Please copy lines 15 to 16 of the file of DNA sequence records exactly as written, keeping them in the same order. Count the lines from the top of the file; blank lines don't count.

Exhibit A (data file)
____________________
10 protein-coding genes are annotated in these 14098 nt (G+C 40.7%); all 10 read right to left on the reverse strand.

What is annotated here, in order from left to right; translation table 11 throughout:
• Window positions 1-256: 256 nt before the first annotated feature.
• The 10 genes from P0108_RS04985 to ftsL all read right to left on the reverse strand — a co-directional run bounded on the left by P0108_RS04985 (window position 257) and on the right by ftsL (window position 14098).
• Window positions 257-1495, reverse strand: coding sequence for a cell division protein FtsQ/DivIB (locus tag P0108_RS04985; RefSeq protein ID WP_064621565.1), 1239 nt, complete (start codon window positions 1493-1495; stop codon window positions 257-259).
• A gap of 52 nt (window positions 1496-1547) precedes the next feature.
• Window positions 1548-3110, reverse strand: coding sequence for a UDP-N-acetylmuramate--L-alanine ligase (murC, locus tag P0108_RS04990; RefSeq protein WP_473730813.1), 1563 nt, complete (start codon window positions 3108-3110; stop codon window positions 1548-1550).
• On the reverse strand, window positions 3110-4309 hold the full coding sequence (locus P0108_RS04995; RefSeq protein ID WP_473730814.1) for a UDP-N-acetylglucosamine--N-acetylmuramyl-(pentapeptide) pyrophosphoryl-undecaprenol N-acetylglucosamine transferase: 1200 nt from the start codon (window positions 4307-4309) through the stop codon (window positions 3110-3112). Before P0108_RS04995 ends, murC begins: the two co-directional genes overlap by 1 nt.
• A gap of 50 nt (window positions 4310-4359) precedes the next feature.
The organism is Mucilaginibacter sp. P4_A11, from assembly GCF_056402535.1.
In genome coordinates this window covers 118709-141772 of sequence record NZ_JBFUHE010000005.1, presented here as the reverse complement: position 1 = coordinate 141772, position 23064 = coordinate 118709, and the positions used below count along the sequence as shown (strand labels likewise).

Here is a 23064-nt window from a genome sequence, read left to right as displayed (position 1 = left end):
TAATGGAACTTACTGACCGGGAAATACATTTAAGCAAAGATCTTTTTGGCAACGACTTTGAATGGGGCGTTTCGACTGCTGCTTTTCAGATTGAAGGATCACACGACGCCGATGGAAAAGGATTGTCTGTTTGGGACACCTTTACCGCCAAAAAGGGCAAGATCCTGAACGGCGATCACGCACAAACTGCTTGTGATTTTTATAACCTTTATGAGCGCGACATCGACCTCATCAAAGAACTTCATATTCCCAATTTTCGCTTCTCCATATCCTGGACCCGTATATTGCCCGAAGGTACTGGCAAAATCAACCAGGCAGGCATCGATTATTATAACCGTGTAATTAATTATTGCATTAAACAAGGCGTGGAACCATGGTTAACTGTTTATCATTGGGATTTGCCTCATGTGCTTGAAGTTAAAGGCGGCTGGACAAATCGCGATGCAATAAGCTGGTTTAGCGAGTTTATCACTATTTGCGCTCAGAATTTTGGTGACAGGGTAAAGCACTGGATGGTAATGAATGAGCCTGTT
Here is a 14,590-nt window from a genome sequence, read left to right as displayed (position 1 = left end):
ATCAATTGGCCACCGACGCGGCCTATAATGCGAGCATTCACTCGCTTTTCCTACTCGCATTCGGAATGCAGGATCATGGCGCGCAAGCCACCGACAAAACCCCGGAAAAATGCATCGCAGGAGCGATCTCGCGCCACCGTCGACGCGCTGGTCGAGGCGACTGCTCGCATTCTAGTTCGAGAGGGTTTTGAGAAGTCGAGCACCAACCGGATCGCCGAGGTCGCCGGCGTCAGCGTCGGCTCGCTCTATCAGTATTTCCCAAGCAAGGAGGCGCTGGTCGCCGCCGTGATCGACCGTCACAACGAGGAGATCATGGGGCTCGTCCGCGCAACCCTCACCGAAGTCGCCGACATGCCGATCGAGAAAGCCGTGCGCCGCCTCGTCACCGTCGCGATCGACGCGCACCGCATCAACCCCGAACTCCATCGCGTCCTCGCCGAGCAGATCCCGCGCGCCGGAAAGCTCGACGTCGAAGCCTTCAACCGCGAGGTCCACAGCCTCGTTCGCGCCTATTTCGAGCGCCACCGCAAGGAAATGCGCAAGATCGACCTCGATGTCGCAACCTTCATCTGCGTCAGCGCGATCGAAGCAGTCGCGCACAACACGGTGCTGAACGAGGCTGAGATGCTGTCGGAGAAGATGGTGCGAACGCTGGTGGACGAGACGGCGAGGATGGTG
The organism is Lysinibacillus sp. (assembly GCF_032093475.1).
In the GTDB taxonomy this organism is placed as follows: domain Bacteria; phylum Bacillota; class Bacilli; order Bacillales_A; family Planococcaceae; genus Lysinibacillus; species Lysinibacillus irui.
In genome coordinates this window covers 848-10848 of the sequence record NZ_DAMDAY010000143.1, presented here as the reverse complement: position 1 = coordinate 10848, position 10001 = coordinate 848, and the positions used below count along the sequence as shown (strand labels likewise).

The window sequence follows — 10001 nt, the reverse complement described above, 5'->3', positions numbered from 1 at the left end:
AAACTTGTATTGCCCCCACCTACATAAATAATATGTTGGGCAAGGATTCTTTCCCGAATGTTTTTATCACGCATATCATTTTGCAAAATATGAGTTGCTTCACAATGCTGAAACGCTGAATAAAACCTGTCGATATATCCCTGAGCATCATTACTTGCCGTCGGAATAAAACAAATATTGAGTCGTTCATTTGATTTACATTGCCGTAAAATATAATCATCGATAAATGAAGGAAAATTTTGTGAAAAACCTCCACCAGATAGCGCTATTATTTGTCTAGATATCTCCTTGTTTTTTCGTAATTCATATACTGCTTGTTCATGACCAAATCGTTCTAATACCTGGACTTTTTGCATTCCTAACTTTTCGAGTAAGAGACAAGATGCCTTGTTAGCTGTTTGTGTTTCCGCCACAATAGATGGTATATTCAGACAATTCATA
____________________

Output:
ATCAATTGGCCACCGACGCGGCCTATAATGCGAGCATTCACTCGCTTTTCCTACTCGCATTCGGAATGCAGGATCATGGCGCGCAAGCCACCGACAAAACCCCGGAAAAATGCATCGCAGGAGCGATCTCGCGCCACCGTCGACGCGCTGGTCGAGGCGACTGCTCGCATTCTAGTTCGAGAGGGTTTTGAGAAGTCGAGCACCAACCGGATCGCCGAGGTCGCCGGCGTCAGCGTCGGCTCGCTCTATCAGTATTTCCCAAGCAAGGAGGCGCTGGTCGCCGCCGTGATCGACCGTCACAACGAGGAGATCATGGGGCTCGTCCGCGCAACCCTCACCGAAGTCGCCGACATGCCGATCGAGAAAGCCGTGCGCCGCCTCGTCACCGTCGCGATCGACGCGCACCGCATCAACCCCGAACTCCATCGCGTCCTCGCCGAGCAGATCCCGCGCGCCGGAAAGCTCGACGTCGAAGCCTTCAACCGCGAGGTCCACAGCCTCGTTCGCGCCTATTTCGAGCGCCACCGCAAGGAAATGCGCAAGATCGACCTCGATGTCGCAACCTTCATCTGCGTCAGCGCGATCGAAGCAGTCGCGCACAACACGGTGCTGAACGAGGCTGAGATGCTGTCGGAGAAGATGGTGCGAACGCTGGTGGACGAGACGGCGAGGATGGTG
The organism is Lysinibacillus sp. (assembly GCF_032093475.1).